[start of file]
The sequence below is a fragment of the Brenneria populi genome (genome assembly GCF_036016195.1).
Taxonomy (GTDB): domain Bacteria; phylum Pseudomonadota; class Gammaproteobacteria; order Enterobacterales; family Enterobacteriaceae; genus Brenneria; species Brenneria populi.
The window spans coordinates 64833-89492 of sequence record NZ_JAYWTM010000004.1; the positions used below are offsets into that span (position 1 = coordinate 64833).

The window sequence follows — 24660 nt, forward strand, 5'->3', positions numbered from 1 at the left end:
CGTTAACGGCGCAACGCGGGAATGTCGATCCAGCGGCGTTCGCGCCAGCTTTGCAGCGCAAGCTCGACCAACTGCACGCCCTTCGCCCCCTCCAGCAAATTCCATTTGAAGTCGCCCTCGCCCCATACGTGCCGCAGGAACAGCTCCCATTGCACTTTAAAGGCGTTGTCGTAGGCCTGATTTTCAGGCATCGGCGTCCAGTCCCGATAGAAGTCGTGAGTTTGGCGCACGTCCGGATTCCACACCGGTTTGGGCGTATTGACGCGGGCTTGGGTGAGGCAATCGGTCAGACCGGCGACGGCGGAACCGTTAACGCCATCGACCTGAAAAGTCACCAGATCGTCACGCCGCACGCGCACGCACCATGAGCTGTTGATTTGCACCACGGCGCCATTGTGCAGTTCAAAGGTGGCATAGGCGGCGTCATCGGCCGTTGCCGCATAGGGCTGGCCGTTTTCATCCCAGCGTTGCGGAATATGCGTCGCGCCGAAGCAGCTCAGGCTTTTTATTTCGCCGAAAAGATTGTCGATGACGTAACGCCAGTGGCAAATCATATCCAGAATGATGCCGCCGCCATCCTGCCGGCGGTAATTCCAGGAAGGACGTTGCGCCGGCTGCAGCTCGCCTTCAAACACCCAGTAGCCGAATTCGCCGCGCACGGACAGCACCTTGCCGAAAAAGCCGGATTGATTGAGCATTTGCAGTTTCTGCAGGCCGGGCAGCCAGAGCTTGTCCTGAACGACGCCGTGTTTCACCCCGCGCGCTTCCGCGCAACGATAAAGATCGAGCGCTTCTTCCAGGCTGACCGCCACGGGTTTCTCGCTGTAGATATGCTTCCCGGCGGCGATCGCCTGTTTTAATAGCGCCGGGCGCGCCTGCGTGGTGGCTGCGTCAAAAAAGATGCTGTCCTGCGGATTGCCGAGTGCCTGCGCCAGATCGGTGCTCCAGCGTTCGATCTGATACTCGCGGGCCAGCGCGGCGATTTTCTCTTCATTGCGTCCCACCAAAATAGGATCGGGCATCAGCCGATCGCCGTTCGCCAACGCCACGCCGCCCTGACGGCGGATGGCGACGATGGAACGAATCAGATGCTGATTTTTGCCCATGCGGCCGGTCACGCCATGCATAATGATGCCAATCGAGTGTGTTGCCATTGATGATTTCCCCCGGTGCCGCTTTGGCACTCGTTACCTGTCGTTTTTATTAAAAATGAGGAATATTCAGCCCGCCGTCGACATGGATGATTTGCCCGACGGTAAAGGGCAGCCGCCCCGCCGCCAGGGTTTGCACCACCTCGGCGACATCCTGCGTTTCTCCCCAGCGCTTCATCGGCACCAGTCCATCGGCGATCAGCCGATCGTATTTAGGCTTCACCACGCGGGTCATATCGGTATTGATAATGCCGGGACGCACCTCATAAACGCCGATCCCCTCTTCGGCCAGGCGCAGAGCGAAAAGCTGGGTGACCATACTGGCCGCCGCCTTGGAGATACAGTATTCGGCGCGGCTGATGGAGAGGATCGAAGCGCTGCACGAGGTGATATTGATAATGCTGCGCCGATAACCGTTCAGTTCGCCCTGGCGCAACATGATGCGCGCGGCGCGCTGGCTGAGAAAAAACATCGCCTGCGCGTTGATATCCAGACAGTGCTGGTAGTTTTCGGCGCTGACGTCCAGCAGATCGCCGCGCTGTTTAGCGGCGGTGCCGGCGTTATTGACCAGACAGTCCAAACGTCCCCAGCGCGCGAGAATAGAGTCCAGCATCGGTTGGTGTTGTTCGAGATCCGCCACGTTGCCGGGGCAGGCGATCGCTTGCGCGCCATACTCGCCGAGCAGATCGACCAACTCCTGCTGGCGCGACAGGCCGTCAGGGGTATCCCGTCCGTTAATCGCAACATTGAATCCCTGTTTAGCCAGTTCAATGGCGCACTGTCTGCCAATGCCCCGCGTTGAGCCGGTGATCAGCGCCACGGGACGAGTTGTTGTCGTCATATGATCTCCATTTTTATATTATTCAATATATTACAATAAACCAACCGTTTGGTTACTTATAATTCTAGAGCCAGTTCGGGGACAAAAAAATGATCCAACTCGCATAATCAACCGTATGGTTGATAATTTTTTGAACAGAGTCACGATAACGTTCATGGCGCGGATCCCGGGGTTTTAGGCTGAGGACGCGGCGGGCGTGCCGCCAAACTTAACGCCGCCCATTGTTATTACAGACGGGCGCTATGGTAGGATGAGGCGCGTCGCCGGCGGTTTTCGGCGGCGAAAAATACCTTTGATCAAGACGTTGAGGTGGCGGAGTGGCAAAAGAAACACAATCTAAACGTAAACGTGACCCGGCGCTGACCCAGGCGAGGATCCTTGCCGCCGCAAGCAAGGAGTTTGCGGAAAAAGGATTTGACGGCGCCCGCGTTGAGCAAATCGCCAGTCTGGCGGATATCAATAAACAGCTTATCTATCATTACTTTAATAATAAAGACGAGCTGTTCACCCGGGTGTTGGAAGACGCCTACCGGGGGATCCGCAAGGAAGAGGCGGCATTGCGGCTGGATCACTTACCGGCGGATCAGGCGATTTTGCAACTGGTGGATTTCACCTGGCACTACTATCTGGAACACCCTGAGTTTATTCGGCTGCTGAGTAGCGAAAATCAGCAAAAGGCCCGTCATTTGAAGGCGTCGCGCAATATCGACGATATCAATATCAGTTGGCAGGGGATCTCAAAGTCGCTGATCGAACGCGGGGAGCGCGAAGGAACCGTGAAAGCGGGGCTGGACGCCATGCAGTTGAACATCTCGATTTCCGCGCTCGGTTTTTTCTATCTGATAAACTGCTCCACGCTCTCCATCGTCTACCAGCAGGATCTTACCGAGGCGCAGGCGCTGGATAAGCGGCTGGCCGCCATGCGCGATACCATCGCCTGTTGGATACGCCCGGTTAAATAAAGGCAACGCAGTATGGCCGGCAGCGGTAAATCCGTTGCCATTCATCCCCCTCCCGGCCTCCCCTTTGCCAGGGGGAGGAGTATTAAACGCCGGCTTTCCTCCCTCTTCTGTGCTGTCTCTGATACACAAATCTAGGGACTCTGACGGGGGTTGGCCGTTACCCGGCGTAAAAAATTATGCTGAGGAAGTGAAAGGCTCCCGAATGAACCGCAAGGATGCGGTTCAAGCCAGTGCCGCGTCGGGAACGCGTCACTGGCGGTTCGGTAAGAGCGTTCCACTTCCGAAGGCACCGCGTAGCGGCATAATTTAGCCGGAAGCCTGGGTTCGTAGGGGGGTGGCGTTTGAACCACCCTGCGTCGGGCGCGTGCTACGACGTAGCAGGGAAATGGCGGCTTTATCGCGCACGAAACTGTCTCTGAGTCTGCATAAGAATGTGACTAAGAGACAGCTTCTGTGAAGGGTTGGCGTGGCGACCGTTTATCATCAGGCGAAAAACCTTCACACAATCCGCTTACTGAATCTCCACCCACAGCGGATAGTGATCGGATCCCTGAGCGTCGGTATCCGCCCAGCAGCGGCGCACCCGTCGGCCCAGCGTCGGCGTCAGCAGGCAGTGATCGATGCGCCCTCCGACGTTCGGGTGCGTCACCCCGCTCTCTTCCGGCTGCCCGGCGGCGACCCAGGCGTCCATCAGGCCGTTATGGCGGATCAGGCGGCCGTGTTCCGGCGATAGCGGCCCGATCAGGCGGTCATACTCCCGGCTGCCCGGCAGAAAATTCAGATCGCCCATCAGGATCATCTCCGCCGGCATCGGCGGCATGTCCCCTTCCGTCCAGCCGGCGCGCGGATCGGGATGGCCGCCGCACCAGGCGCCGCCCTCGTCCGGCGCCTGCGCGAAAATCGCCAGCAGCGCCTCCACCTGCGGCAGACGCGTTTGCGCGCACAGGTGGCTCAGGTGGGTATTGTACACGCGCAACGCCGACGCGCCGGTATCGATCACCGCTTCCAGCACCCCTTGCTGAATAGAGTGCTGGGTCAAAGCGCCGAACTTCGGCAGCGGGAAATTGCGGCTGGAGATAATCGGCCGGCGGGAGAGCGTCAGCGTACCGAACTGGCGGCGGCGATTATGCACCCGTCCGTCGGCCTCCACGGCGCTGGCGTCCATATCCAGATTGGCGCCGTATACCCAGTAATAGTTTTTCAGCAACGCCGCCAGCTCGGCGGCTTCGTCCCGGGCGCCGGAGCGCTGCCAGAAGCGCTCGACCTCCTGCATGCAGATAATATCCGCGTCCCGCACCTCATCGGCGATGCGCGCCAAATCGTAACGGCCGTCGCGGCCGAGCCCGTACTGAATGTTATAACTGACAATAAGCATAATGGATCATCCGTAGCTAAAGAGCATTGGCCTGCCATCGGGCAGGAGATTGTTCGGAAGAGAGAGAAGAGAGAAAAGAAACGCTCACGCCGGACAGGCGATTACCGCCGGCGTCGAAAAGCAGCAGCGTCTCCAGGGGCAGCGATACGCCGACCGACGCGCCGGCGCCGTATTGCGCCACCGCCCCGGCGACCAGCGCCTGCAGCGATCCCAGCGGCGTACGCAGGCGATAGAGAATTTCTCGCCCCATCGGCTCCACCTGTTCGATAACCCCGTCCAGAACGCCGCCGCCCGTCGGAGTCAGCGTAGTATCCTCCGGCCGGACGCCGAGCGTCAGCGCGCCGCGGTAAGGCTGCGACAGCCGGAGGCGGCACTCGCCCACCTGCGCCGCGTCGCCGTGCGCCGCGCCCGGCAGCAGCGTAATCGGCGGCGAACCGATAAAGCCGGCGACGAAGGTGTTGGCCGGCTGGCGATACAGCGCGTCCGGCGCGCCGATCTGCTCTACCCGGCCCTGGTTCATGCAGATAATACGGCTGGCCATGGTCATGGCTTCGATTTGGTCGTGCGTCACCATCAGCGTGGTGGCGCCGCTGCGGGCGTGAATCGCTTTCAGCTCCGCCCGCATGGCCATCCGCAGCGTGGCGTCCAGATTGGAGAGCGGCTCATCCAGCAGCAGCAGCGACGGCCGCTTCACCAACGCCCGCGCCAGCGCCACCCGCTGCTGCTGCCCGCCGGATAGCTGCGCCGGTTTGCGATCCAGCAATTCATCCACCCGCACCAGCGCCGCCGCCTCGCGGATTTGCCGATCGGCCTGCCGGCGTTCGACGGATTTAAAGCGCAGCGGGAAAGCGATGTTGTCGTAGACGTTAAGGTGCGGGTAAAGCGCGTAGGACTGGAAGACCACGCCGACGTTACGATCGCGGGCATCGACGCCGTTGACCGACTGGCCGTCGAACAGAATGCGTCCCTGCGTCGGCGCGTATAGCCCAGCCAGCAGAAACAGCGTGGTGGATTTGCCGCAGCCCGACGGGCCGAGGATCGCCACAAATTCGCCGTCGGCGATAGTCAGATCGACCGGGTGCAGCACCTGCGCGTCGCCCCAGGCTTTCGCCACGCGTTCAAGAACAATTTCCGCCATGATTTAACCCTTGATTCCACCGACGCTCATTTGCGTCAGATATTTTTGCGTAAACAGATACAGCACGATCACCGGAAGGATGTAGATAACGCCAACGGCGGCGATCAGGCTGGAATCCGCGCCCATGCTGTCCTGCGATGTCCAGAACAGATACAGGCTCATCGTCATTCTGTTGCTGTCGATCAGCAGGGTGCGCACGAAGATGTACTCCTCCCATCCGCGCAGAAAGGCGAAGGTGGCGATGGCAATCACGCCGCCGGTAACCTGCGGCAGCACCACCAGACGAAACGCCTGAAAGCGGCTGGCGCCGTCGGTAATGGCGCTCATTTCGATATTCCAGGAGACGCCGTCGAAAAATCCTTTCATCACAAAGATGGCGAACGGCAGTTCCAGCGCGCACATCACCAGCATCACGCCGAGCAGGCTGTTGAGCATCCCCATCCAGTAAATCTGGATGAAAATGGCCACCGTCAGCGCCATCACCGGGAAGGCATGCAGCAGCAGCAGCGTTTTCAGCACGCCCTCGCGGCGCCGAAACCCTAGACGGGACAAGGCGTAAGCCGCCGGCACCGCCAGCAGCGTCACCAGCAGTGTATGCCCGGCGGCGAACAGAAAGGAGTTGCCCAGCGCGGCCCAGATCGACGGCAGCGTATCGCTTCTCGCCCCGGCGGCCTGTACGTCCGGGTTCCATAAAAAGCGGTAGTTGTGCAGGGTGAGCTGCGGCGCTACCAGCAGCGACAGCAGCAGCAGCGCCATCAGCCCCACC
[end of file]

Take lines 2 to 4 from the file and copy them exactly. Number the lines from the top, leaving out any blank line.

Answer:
Taxonomy (GTDB): domain Bacteria; phylum Pseudomonadota; class Gammaproteobacteria; order Enterobacterales; family Enterobacteriaceae; genus Brenneria; species Brenneria populi.
The window spans coordinates 64833-89492 of sequence record NZ_JAYWTM010000004.1; the positions used below are offsets into that span (position 1 = coordinate 64833).

The window sequence follows — 24660 nt, forward strand, 5'->3', positions numbered from 1 at the left end: